Slava was one of these free spirits, an artist who defected and became the conductor of the National Symphony (NSO). He was also a famous cellist, as had been the previous conductor Antal Dorati and other famous conductors like Andre Previn. By the time I was in about 7th grade I was studying with Loren Stephenson, a cellist in the NSO. Mom and I would trek into the city to go to their concerts at the Kennedy Center. Slava seemed pretty smiley in interviews, and passionate with the baton. But the way he held his cello was just funky. It was like a table out in front of him. He had a special very long endpin that was bent at about a 45 degree angle. I remember once at a cello masterclass (was it Starker?) I attended, one of my classmates got totally reamed by the master. "You know how a salesman looks at his calendar and says, it's Monday I must be in St. Louis? Well I see cellists with this ridiculous posture, bent endpin, cello splayed out like some kind of table, and I know I'm in DC." He explained that no one planet earth should play this way except Slava, who was actually some kind of mutant with arms so long his knuckles dragged when he walked. No one else has an excuse for this silly bent endpin. Ouch. Then after that tirade my poor classmate had to get it together and play his piece for criticism in front of us all. Well, Duane was a pompous dork anyway, so he could take getting knocked down a few pegs, I'm thinking. But still, sheesh.

Then when I was a freshman in highschool I auditioned for the Prince William Symphony Orchestra (PWSO) and got in. It was pretty cool, and lovely little community orchestra conducted and directed by a sexy young Cuban violinist named Luis Haza. Another defector? He also played in the NSO. And he was a passionate and wonderful conductor, always inspired me to play well to please him, one of the marks of a great conductor. And amazingly he with totally fluent with fixed-do solfege, this was a mindblower for me. Anyhoo, our fledgling little community orch was poised for greatness, and when Luis took over he organized a benefit concert with none other than Slava himself playing the Haydn C major (or was it the D major?) with us. Hell yeah! I got to play that concert, though there was a smaller string section for the Haydn and since I was in the back of the cello section I didn't get to actually play with the big man on that tune. But it was still a major brush with stardom for me, very exciting, and I remember that night we had a reception at a local watering hole and restaurant in Occoquan where I proceeded to get shitfaced on my first Long Island Iced Teas. I sneaked away from my mom to go out to the car with my boyfriend Larry (can't even remember his last name) and smoke a doob. I was 14 but I think I had told him I was 17. But that's a whole 'nother post for another day. That night was also prom night at my highschool, and at 3am my buddies Nev and Ashley on their way home from prom saw our lights still on and stopped in. I think I mixed up another jarful of Long Islands and we all had a round.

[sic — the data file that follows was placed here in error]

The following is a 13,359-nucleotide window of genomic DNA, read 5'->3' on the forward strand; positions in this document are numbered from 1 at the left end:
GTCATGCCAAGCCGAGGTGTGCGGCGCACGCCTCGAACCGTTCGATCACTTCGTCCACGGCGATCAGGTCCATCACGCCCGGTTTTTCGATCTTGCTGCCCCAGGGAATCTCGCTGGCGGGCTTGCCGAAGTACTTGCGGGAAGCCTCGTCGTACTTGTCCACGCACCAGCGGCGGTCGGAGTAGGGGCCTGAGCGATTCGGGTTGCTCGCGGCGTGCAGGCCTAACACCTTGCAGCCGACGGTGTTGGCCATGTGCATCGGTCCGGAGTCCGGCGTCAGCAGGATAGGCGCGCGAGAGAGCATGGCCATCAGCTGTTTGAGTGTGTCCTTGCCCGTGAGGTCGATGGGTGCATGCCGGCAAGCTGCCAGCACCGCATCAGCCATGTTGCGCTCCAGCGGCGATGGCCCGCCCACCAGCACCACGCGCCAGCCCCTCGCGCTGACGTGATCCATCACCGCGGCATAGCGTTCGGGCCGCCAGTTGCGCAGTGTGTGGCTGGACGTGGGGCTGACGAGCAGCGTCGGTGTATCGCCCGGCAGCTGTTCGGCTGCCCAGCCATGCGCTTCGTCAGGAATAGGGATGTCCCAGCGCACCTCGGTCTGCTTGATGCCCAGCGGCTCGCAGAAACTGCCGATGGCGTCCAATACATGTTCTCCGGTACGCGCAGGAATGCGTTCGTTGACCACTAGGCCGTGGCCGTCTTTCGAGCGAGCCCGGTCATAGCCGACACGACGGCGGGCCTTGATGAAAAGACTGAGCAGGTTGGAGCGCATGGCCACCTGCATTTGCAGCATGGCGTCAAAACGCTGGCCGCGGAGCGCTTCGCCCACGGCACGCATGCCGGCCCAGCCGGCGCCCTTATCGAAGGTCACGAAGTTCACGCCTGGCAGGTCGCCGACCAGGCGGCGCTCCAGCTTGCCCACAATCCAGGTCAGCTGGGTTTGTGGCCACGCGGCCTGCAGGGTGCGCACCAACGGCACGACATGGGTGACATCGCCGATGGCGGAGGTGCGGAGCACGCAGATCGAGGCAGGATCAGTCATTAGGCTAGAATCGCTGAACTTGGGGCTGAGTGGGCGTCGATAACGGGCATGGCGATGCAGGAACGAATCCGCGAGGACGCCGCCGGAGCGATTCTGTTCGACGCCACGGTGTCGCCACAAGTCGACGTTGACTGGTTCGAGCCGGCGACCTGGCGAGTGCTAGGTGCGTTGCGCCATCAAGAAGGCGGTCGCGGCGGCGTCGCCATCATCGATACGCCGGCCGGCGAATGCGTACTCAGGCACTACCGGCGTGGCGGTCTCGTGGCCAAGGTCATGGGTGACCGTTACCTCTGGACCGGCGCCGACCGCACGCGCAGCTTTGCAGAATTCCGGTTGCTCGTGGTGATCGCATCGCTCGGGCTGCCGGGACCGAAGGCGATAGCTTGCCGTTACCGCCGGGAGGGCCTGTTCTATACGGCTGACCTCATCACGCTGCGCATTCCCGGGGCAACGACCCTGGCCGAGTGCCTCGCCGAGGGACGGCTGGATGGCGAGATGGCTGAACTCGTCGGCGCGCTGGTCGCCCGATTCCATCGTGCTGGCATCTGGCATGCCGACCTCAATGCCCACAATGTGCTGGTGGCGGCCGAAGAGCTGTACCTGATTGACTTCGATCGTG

So I grew up with Slava as one of my big rockstars, a freedom fighter, promoter of the arts, seriously amazing and passionate cellist with his own distinctive style, and smiley dude with an exotic heavy accent. When I left for college of course my fellow music majors probably knew who Slava was, but I was a bit surprised that he was not well-known among the non-musicians. One thing I've learned since I left the DC metro burbs is that the beltway-ites think they are the center of the universe, controlling the government of the most powerful nation on earth, and yet the vast majority of americans don't really give too much of a shit about what DC thinks is important.

It's actually been years since I had thought about Slava when I heard he died last week. I hope he had a groovy life, and I appreciate the groove he passed my way.

permalink posted by cat 9:26 AM

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Rostropovich and me